The Unite union accused RSPCA management of “disregarding the well-being and morality of employees” in an ongoing dispute over new wage proposals. Unite stated that the RSPCA investigation this summer found that 31% of the 1,700 employees were either directly harassed or witnessed such behaviour. Unite says the charity`s organization believes the union has only a small minority of employees and the union was therefore “an uncomfortable irritant that can be ignored, crushed and marginalized.” It states that “membership has been hit in recent years, mainly due to poorly-provided restructuring and the appalling sequestration of staff,” but that Unite members “now represent the majority of staff and the majority are growing by the day.” “In the past, employees earned a lot of money, which the charity identified as an inefficient way to use donations. The money will continue to be paid for pending and other allowances, as well as for all work done on time and on time. Debbie Watson added: “Members are not expected to sign these contracts until March 31 of this year and should not be harassed to sign them. The contracts were accompanied by an aggressive email inviting employees to sign by December 20 of last year or to expect a possible layoff. “Some members of the management team have taken a harassment of staff to sign the new contract before the March 31 deadline. She said the charity was “confident that the vast majority of employees would sign,” but added that the organization was signing contingency plans “in the unlikely event that people don`t sign their contracts.” “We kept staff informed at every stage of this process, took their feedback into account and amended our proposals as much as possible. We have assured them that the current base salary is not being affected, and these changes will only affect future allowances and supplements.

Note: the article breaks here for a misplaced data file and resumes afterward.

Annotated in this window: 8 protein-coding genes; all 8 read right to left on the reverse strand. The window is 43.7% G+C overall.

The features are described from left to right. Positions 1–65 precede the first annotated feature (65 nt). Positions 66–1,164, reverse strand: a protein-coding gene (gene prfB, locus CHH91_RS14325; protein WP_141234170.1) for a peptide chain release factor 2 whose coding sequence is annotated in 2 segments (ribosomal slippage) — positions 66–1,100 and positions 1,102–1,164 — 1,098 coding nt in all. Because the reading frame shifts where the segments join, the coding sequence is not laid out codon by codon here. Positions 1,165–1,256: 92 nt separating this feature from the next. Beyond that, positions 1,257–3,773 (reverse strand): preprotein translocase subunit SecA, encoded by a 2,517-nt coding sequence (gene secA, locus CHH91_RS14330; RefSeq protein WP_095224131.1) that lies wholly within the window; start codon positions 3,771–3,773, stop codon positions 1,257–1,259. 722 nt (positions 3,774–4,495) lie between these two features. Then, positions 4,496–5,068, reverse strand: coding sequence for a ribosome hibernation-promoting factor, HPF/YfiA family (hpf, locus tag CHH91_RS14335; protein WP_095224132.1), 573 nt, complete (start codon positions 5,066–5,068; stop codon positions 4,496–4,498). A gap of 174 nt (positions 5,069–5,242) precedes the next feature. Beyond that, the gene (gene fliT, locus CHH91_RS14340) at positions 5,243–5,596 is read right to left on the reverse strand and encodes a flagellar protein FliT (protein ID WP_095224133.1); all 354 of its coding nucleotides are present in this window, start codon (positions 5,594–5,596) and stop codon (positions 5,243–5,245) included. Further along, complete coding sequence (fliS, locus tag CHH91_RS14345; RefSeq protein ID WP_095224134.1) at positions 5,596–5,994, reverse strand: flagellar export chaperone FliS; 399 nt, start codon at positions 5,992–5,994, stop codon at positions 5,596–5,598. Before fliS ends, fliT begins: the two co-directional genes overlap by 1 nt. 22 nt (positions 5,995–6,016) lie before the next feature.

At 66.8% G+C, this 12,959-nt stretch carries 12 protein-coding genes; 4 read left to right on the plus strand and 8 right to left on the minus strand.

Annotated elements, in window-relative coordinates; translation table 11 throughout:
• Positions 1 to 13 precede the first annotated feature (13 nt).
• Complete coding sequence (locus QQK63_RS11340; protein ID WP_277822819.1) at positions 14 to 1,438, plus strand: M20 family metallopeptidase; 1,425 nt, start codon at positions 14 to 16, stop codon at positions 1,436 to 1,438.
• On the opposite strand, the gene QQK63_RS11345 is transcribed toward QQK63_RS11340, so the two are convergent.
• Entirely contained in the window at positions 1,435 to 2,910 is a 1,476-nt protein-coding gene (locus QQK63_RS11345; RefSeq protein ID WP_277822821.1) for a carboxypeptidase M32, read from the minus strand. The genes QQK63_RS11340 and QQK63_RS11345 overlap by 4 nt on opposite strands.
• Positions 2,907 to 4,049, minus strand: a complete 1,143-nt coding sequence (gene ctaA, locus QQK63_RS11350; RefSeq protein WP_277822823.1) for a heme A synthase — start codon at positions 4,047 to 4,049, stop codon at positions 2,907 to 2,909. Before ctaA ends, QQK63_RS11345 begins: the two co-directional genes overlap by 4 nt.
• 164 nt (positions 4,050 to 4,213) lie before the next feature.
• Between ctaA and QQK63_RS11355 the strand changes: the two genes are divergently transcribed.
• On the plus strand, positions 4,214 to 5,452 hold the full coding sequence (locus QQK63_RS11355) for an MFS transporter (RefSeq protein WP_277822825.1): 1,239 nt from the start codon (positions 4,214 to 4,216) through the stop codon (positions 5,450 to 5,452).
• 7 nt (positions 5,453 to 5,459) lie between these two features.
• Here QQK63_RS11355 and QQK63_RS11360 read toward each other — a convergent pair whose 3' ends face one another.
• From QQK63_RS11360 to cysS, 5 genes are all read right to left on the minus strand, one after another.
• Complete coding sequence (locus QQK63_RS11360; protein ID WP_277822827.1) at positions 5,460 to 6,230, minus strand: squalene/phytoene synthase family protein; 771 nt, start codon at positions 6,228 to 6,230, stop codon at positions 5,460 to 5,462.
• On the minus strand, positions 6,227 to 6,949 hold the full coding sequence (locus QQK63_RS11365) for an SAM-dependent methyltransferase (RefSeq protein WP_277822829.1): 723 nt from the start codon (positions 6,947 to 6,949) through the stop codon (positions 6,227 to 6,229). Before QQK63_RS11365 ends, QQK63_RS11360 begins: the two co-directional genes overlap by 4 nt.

We recognize that such processes create uncertainty for staff and will take a step-by-step approach to introducing some of the changes to support the transition. The RSPCA asked staff to sign the new contracts by December 20 and threatened to fire anyone who did not sign before the end of March. The RSPCA said: “We do not recognize the union representation of the negotiations. Our door is always open to the union and we hope that they will choose to come back to the table. The RSPCA has begun discussions with the real desire to reach an agreement to ensure that the RSPCA has a sustainable financial future, so that we can continue to help the most needy animals. “We are facing very difficult financial times and we need to act now to ensure that our costs are passed on to our revenues, in order to move forward in a sustainable way.” The RSPCA stated that it had “consistently stressed that it has no intention of changing staff policy, such as sick pay in the future, and that it does not want lengthy discussions, as this would prolong workers` insecurity and concern.”